The Fourth Industrial Revolution – making disruption work for you


The Fourth Industrial Revolution. It's a big topic. Big enough for it to have played a central role in the World Economic Forum's Industry Strategy Meeting in June, and for it to be a key topic in the UK Regional session at Microsoft Inspire.

 

But what is the Fourth Industrial Revolution (4IR)? Let's start by pointing out that it's not IoT or big data. It's not Factory 4.0 or the smart factory. It's all of them - and more. The first industrial revolution mechanised production. The second created mass production. The third automated it. Now, the fourth is taking that digital model even further - faster than anyone could have expected. Along the way, it's disrupting every industry. Companies that used to be leaders in their sectors are now also-rans; start-ups, such as OnDeck and LendFriend, have become successful in a matter of months instead of years.

 

Change is here... and this time it's good.

 

The World Economic Forum puts it best: "The change brought by the Fourth Industrial Revolution is inevitable, not optional. And the possible rewards are staggering". It so happens that a lot of businesses have already started to cotton on to that fact. According to IDC, 70% of the top 500 global companies will have dedicated digital transformation and innovation teams by the end of this year.

 

It all adds up to a UK market opportunity worth around $55 million - and 4IR's just getting started, so it's likely that the future will hold even more opportunity.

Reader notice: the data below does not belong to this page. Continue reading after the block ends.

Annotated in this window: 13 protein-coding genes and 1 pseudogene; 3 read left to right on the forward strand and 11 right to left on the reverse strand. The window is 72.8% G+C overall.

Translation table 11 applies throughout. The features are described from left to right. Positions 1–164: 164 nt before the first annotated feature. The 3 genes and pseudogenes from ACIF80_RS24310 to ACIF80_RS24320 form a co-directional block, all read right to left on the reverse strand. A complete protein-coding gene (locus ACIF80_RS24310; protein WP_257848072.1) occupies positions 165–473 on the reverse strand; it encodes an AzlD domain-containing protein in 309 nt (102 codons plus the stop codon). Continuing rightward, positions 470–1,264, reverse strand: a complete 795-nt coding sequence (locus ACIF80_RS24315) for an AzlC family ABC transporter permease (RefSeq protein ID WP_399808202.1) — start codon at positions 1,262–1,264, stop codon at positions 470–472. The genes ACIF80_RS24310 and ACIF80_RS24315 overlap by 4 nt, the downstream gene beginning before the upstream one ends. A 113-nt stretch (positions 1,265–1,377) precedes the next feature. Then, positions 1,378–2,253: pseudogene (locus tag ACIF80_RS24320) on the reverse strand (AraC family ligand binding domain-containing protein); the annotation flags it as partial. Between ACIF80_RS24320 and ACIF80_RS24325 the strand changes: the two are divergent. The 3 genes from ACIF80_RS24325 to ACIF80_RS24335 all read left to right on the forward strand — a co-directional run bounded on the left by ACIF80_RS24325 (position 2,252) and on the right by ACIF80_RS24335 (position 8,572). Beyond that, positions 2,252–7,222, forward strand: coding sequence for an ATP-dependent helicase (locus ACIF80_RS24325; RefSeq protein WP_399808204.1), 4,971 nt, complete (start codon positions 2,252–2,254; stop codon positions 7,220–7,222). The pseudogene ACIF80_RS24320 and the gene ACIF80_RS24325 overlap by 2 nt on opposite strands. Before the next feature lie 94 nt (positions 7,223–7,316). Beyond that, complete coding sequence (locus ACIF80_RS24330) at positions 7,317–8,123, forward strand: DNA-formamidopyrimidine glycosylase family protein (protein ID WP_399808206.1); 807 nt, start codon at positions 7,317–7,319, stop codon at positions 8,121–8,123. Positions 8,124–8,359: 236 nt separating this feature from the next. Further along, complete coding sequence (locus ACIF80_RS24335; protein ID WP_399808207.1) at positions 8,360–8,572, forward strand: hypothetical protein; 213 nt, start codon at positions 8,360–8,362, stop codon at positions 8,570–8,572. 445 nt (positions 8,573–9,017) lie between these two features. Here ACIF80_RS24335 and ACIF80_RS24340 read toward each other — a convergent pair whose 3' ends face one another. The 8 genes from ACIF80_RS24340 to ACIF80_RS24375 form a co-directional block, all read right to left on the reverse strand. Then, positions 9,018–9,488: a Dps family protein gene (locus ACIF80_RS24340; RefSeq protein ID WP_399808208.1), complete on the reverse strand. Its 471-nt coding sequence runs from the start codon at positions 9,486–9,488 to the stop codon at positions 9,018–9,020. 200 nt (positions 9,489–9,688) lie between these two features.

So, where can you expect the big wins to come from? Probably from three main areas. Better use of information and smarter collaboration are set to give customers better experiences. The same elements should also sharpen up companies' approaches to innovation and creativity, so it's likely that there will be a change in the way they design and market products and services. In addition, these factors - as well as creative use of IT - are improving logistics, the supply chain and time-to-market.

 

Companies expect the world...

 

Some research by PwC suggests that companies agree. They expect big things of 4IR. Around 80% expect it to improve planning and control, while over 60% believe it'll improve customer satisfaction and make production more flexible. Plus, around half say it will reduce time to market . Many industry experts believe that 4IR will have a positive effect on society across the world as well.

Let's give them the stars as well

 

That all sounds like good news for Microsoft partners. To quote Judson Althoff, our Executive Vice President, Worldwide Commercial Business: "Devices, intelligence, the cloud, the rich cloud services that we bring to market together...these combine to drive digital transformation. It's a new world of opportunity for all of us." And together, we're in a great position to go after this opportunity. As our CEO Satya Nadella says, "We'll capture this by coming together to address customer needs through four digital transformation outcomes: modern workplace; business applications; data and AI; and infrastructure and apps."

 

This means that you'll be able to deliver the exciting new apps and services that 4IR will depend on, confident that you can help people to work together anywhere, yet still be secure.

 

We'll show you how we can all take advantage of the 4IR opportunity

 

The Fourth Industrial Revolution is an exciting prospect, with its potential to transform your customers - and your own businesses. Over the next few weeks, this series of blogs will bring you insights into its likely impact and how we can help you, our partners, turn it to your advantage. Watch out for the next in the series, and download our Fourth Industrial Revolution infographic for more information.

 

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